“Details.” 6×12 Oil on Panel $130.

Leap!

Tuesday, March 20th, 2012

Leap in to new things.

I made this available to my email subscribers on Leap Day, but now I’m releasing this to the wide world!

Today’s the day. Starting right now, you can pre-order my newest creation.

Beauty Everywhere. (My book!)

I wanted to do something special to celebrate my 500th painting. And I wanted a way to bring the paintings and stories together in a new form– something that’s easy to share and enjoy. I’m excited about this chance to connect with you in a new way.

I’ll ship them out to you later this spring, but because this is a limited edition item, I wanted you to have the opportunity to reserve yours now.

Beauty Everywhere is a delightful collection. Measuring 8 1/2 by 5 1/2 inches, every page is printed in full color with a flip out easel back, so you can display it wherever you need a little more beauty in your life. Each one will be signed and numbered by me.

Many of these paintings have been sold and now live in other places around the world, so this is the only chance to see them in one place again. This collection contains one-hundred of the paintings and stories I’ve been sharing with you over the past two years. It’s a perfect way to bring beauty to your desk, cubicle, or kitchen counter.
I can’t help but imagine you flipping through the pages, finding a painting or story that speaks to you and propping up the easel back, so that it’s within your view as you prepare dinner, or plow through emails.
I’ve worked carefully with my dear friend Jen Lee on all the details of this creation and I’m really thrilled with the way it has taken shape. Jen’s wisdom and planning have really made this project happen, when I might have given up. She’s helped me with details that I didn’t even know I needed to worry about, including figuring out this ordering process.If you want a little more beauty in your day, just click below to order. It will take you to a shopping cart and a new page, where you can place your order. 

Once you order, and the books return from the printer later this spring, I’ll sign and number each of them–if it’s a gift, I can write a note for the recipient, too. Then I’ll ship them out with good wishes and Beauty Everywhere.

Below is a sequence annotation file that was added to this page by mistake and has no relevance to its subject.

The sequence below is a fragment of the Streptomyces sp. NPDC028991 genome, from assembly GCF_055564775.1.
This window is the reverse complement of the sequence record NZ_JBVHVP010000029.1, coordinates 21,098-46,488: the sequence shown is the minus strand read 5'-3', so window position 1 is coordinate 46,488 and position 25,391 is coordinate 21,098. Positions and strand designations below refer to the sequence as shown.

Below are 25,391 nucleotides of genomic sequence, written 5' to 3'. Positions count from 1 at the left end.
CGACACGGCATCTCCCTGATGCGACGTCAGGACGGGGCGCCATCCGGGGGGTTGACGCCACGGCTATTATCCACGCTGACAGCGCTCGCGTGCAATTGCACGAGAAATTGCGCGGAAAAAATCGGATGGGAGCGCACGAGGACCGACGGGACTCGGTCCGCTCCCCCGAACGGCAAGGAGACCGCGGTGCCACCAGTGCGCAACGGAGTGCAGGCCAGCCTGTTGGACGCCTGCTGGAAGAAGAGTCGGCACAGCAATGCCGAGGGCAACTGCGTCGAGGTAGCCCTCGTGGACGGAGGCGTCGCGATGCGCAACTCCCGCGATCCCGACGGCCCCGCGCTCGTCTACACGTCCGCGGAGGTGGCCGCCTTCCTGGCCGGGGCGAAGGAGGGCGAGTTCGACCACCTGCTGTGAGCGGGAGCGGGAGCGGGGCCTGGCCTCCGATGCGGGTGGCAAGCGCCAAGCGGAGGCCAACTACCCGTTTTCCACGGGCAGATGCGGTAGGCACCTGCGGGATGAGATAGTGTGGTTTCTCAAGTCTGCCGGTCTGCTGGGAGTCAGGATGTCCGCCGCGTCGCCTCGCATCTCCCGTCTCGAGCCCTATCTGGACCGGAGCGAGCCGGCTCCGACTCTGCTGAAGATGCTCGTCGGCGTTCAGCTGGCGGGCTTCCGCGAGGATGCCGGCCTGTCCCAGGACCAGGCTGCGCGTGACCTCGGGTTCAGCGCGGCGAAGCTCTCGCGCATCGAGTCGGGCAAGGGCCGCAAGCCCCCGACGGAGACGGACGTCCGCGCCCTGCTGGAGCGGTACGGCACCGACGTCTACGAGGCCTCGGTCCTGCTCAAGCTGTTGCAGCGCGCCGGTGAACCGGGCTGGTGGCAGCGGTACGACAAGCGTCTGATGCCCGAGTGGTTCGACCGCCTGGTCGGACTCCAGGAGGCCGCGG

51

Monday, March 19th, 2012

Most of those 51 countries that I dreamed of in 2nd grade were seen by sea.

For nearly five years, Chris and I lived onboard a hospital ship based primarily in West Africa.  That ship shaped me as a person and an artist. It was amazing.

But it was also stressful. Working in intense conditions and sharing 12 washers and dryers with 400 other people made life complicated sometimes. And it was a little hard to find personal space. But I was lucky–just outside my classroom was a quiet area of aft deck that most people forgot about.

There was one particulary challenging school year while we were in Liberia. After a rough day, I’d go out and sit on deck to watch the waves. The mooring ropes would creak as the ship moved against the dock. It was always warm, and occasionally there was a very large jellyfish (I named him Norman) below in the water.

Even though that ship is long gone, sometimes when I’m having a rough day, I can put myself right back on that deck. And it’s a comfort.

“Solace.” 6×8 Oil on Panel $120.

360˚

Friday, March 16th, 2012

When I was in second grade, I got a globe for Christmas.

 

I spent hours on the floor of my bedroom spinning the globe, closing my eyes and putting my finger down wherever it stopped.

Then I’d look up the country in my World Book Encyclopedia (I was a total nerd) and decide if I wanted to visit when I grew up.

I made a list but never let it get longer than 10. Because who could imagine visiting more than 10 countries? I never thought it would happen.

It’s a good thing our lives turn out better than we imagined them in second grade, because I’ve been to 51 countries– which makes me feel very lucky, but still doesn’t seem like that many.

As I write this, on the bulletin board above my desk is a list of places I haven’t yet been, but still want to go. Chile, New Zealand, India, Russia, Italy and Antarctica. And these are all places I learned about from spinning that globe.

“Spin.” 12×12 Oil on Panel $360.

99¢

Thursday, March 15th, 2012

I have a confession.

In college, I delivered pizza for a very long six months. I learned a lot about food and life by knocking on doors with a large flat box in my hand.

But one of my favorite deliveries was always just down the street. About once a week, employees of a certain burger joint down the street would order a pizza, and when I delivered it, I got french fries as a tip.

It was a fair trade. They were sick of burgers and I was sick of pizza. Those were the days when the 99¢ value menu was expensive for me, so those fries were a big tip.

“Tips.” 8×6 Oil on Panel $140.

8.

Wednesday, March 14th, 2012

Jolyn is one of my favorite people. We were knitting together yesterday, and she told me the best story. We were talking about how I’ve never regretted being brave. She said that she had.

She was 8 and known in her family for not being very brave, when her family took a trip to the zoo. Her brother was making fun of her because she was afraid to feed the animals.

So she worked up her courage, bought a bag of food, and walked over to a giraffe. She held up her hands in trepidation and the giraffe took all the food in one big slurp. She looked up and was just feeling proud of herself, when the giraffe finished chewing and promptly spit right on to her face.

Oh dear.

“Regrets.” 8×8 Oil on Panel $180.